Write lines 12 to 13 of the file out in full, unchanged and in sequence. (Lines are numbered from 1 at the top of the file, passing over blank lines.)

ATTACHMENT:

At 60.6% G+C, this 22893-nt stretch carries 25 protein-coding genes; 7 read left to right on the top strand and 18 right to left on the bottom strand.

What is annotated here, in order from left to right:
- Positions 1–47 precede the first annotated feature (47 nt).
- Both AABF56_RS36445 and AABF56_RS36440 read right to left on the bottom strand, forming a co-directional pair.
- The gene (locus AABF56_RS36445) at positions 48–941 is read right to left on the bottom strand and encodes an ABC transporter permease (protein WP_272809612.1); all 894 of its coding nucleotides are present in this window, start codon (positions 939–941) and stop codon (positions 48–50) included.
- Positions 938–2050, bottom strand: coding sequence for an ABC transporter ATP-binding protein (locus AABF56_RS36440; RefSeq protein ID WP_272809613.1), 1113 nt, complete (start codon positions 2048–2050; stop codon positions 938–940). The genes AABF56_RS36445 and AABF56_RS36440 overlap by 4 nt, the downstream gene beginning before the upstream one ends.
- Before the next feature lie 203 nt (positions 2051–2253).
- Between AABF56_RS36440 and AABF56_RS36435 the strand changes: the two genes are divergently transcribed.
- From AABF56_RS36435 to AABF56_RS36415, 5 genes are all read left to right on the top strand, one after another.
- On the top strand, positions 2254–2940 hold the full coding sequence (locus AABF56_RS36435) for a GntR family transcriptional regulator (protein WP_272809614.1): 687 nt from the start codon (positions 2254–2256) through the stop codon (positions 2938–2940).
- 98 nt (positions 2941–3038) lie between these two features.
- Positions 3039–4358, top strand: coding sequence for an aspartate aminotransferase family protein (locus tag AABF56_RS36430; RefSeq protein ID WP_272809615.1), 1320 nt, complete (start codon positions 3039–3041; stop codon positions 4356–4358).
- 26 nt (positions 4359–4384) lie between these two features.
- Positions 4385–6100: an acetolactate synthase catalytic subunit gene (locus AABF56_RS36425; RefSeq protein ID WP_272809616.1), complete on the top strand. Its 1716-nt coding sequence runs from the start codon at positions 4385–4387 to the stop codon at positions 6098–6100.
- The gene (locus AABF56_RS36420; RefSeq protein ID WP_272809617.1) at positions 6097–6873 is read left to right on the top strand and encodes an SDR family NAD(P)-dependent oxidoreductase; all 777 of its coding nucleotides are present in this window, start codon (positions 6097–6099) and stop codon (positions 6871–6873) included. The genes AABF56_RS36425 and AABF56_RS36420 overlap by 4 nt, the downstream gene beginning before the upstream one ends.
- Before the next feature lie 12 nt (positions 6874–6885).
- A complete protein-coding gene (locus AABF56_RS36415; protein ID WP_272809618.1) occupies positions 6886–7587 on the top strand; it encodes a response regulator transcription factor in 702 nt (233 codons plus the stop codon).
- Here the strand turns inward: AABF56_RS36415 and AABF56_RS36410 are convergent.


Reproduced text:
- Positions 3039–4358, top strand: coding sequence for an aspartate aminotransferase family protein (locus tag AABF56_RS36430; RefSeq protein ID WP_272809615.1), 1320 nt, complete (start codon positions 3039–3041; stop codon positions 4356–4358).
- 26 nt (positions 4359–4384) lie between these two features.